Engineering/Design Background
Both my dad and my granddad have been involved in engineering designs of somesort throughout their careers, I was interested in continuing that tradition along with the sheer creativity involved when I chose Engineering as one of my two extra choices in GCSEs at high school.

What I love about designing mechanical products is the way that every piece has a specific function which helps create the overall product, how the slightest difference can decide the machine’s success for failure. And in the words of Antoine de Saint-Exuper; “Perfection is achieved, not when there is nothing more to add, but when there is nothing left to take away.”

I find that this can be applied to creating a media product, especially in the field of editing. No matter whether it’s image, video or audio editing, I take pleasure in getting the placement and effects just right for the desired result.

GCSE Action Film
My second choise for an extra GCSE course at high school was Media Studies, where the major project of this course was to create a short film of any type. Being a teenage boy, the only natural choice was an action movie with plenty of guns.

The creation of a gun-toting action movie was much easier than if I were to try it today. This is because of a few things; it was just a GCSE level course which didn’t have such a large focus on professional paperwork, it was the year 2003 and despite being post-9/11 there wasn’t any nanny-state style anti-BB gun laws or practices, and the school staff were just that ‘easy going’. Though we at least had the common sense to film during after-school hours and inform the staff before filming.

This left me and the actors free to film throughout the high school with a semi-professional camera, an Airsoft M16 assault rifle and a replica musket converted to look like a sniper rifle. I even spent extra time after my engineering classes to create fake bullet casings to use as props, manually dropping them to the floor as the actors pretended to fire (with the gunshots being edited in post-production). I used the CAD/CAM (Computer Aided Design/Computer Aided Manufacture) equipment in my engineering classroom to create the empty assault rifle casings out of pine wood (shaping steel would have been a bit too realistic) coating them with a wood varnish and metallic gold paint to make them appear more realistic to the camera. And after all that work, the close-up camera shots were worth it. My Engineering teacher not only gave me permission to do this, he was actually very supportive throughout the process.

During the post-production phase I was fortunate enough to gain a head-start over my classmates when learning the basics of Adobe Premiere, as the multi-talented Dr. Ken Farquhar (my brother’s science teacher at the time) was kind enough to give me a casual tutorial.

My film went on to be shown at the school assemblies for all year groups, and was looped for a solid week at the school reception; though I don’t blame the receptionists for eventually muting the sound, as it involved a lot of gunshots.

While my action film was bodged and unprofessional due to its severe lack of organisation, it did teach me that anything can be done with the right amount of intuition and improvisation. Now 7 years later, I find inspiration in the ability to produce media when faced with deadlines and practical issues, but this time with more knowledge and maturity.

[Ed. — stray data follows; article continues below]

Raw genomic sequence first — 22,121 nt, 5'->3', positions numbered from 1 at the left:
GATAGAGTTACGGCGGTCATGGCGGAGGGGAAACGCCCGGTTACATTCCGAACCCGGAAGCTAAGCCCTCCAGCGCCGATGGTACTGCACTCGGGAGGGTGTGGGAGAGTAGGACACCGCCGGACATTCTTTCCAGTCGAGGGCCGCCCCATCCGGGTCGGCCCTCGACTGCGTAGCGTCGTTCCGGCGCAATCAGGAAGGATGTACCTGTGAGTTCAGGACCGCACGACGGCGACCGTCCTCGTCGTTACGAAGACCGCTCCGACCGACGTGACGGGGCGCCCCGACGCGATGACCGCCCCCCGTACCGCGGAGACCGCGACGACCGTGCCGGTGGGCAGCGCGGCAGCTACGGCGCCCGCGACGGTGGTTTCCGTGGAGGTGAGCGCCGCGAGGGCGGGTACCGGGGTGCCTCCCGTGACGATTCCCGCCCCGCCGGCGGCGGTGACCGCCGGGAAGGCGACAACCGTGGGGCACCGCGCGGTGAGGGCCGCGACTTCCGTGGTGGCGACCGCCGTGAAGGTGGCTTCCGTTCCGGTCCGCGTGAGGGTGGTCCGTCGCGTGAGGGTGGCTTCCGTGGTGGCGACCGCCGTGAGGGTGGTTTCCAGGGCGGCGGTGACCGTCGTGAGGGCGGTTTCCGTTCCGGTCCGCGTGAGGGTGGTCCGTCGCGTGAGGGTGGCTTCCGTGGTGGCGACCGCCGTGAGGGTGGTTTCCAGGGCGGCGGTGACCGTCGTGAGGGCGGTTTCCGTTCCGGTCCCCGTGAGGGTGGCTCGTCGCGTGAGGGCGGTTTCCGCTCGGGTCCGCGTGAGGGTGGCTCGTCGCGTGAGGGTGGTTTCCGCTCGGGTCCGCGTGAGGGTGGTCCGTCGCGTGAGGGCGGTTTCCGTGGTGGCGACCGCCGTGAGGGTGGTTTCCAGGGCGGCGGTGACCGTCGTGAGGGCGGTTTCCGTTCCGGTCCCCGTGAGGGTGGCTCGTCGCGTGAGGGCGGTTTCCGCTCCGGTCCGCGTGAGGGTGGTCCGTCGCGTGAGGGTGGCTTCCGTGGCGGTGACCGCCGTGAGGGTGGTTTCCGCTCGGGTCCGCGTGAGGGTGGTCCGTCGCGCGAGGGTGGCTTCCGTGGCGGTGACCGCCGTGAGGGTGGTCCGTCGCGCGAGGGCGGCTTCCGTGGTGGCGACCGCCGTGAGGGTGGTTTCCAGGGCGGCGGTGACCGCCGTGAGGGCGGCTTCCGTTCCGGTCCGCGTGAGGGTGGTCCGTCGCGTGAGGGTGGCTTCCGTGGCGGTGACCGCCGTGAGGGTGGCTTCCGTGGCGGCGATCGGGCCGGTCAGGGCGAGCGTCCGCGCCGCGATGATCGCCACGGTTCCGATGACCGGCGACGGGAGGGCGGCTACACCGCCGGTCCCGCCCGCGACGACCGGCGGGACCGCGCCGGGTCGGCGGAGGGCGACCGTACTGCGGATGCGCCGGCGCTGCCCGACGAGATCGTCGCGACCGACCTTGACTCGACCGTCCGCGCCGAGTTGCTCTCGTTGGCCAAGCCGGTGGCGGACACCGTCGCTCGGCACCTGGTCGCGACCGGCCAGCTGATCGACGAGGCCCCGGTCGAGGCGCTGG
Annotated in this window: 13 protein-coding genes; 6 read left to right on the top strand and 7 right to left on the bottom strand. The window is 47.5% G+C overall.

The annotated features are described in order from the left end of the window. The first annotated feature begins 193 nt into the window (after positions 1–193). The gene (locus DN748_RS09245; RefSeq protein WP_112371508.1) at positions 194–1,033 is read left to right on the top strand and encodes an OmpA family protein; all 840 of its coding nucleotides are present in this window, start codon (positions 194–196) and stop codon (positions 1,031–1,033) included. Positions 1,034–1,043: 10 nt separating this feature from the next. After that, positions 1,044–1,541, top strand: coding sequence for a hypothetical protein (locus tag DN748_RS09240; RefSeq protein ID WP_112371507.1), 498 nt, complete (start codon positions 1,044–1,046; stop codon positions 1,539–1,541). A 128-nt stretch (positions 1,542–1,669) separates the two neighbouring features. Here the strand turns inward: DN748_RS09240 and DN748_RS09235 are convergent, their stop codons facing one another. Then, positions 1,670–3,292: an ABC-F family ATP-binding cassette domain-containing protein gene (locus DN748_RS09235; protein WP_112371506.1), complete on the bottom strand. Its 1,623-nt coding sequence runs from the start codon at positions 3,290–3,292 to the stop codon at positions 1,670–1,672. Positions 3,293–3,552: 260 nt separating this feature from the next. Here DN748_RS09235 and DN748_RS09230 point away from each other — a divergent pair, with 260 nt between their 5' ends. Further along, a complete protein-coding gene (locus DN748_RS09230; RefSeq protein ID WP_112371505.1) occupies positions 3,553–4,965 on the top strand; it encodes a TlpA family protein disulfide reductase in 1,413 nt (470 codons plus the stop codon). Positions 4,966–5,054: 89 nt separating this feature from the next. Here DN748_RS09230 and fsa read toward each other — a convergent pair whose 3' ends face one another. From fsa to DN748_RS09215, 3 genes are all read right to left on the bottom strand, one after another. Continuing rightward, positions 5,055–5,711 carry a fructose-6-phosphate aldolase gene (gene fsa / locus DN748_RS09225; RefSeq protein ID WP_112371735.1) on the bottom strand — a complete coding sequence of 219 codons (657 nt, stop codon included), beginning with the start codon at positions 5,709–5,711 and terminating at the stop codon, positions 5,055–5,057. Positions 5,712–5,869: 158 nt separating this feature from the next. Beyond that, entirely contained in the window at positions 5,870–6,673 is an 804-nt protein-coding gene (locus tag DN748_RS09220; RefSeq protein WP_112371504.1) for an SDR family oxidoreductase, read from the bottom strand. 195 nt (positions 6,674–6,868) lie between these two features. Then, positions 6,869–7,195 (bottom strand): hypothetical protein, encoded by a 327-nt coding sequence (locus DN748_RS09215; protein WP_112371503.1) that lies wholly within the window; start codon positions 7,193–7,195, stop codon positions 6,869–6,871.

The Media- Being the ‘Middle Man’ of society.

With the media’s name derived from ‘medium’ or ‘medius’, meaning the in-between stage of a source and the public, being the ‘middle man’ is quite a good thing to be in society. For example, when doing voluntary work at the Norwich Theatre Royal I found that being a theatre technician is the best way to get to know celebrities, as there are no cameras or magazine interviewers; allowing the celebrities to be more natural without their ‘stage face’ on.

Being the public’s source of information also puts you in a very responsible position as your bias has, given certain circumstances, the potential to be imprinted on the audience. Television stations such as Fox News have been criticised for having such a right-wing bias that it’s an affront to ‘honest journalism’.

The thing which inspires me about the media its power to shape society, for better or for worse. And as I said in the theatre example, it’s also the closest you can get to the limelight without being dazzled by it.

Extra-curricular activity reflection

I have been fortunate enough to be involved in many media-based extra-curricular activities over my seven years of Media courses. I have done a lot of voluntary work with the media technician of Norwich City college, Derek Williams, which has lead to other work.

I think that the most notable of these extra-curricular activities has been Tempting Fates, the online ‘black drama’ by Eye Film and TV. It was made as part of a paid training scheme for post-gradates, and Derek was kind enough to recommend me to Eye Film and TV despite myself having just graduated from college rather than university.

In the production I was an Editor, which involved capturing/logging DV footage, and then editing that footage in the Non-linear editing program Final Cut Pro. Me and the other editor (Tom Hall) were particularly pleased once we managed to complete particularly hard task involving a stunt taking place in the footage, which we were able to successfully edit in such a way as to make that stunt appear more realistic. From this, I have gained more knowledge and confidence in the possibilities of post-production.

I think the main way in which this job contributed to my professional discipline is the general experience of working as part of a commercial team rather than an educational one. Having recently graduated from my BTec National Diploma in Media Production, I was able to look back upon how the simulation of professional practices in my class (such as health and safety forms, and project deadlines) worked well in some aspects of this work, yet failed to touch on other aspects of commercial life such as the long working hours and the heightened importance on what you produce. It was also interesting to see how the locations were transformed to the director’s wishes. The Character’s bedrooms had a prop budget, while a lot of the props in the professor’s lab, most notably the fake super-computer, were scavenged from an Aladdin’s cave of obsolete computer equipment which we borrowed from the college we were filming in (which also happened to be my college). This was another example in my media career where improvisation has proved to be a very important skill.

Tempting Fates Credits: http://redeyepictures.com/credits/